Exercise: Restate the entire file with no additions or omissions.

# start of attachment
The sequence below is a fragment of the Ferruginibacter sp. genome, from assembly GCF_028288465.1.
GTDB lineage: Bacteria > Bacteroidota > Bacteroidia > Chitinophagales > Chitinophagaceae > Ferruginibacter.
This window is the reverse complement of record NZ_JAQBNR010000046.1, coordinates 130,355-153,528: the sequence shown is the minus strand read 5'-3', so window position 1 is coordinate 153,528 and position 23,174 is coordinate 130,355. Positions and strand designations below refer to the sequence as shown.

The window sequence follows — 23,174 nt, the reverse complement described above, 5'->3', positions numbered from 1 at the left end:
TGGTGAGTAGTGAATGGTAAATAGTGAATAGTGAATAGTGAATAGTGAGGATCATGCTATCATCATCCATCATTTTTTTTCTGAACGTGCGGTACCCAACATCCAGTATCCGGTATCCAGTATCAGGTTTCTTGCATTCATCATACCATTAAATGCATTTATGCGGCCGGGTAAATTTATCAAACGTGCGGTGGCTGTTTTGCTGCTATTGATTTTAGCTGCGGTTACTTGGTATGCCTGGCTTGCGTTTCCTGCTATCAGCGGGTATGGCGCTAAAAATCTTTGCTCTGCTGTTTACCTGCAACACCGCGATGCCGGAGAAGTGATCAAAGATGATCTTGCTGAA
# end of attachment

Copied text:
The sequence below is a fragment of the Ferruginibacter sp. genome, from assembly GCF_028288465.1.
GTDB lineage: Bacteria > Bacteroidota > Bacteroidia > Chitinophagales > Chitinophagaceae > Ferruginibacter.
This window is the reverse complement of record NZ_JAQBNR010000046.1, coordinates 130,355-153,528: the sequence shown is the minus strand read 5'-3', so window position 1 is coordinate 153,528 and position 23,174 is coordinate 130,355. Positions and strand designations below refer to the sequence as shown.

The window sequence follows — 23,174 nt, the reverse complement described above, 5'->3', positions numbered from 1 at the left end:
TGGTGAGTAGTGAATGGTAAATAGTGAATAGTGAATAGTGAATAGTGAGGATCATGCTATCATCATCCATCATTTTTTTTCTGAACGTGCGGTACCCAACATCCAGTATCCGGTATCCAGTATCAGGTTTCTTGCATTCATCATACCATTAAATGCATTTATGCGGCCGGGTAAATTTATCAAACGTGCGGTGGCTGTTTTGCTGCTATTGATTTTAGCTGCGGTTACTTGGTATGCCTGGCTTGCGTTTCCTGCTATCAGCGGGTATGGCGCTAAAAATCTTTGCTCTGCTGTTTACCTGCAACACCGCGATGCCGGAGAAGTGATCAAAGATGATCTTGCTGAA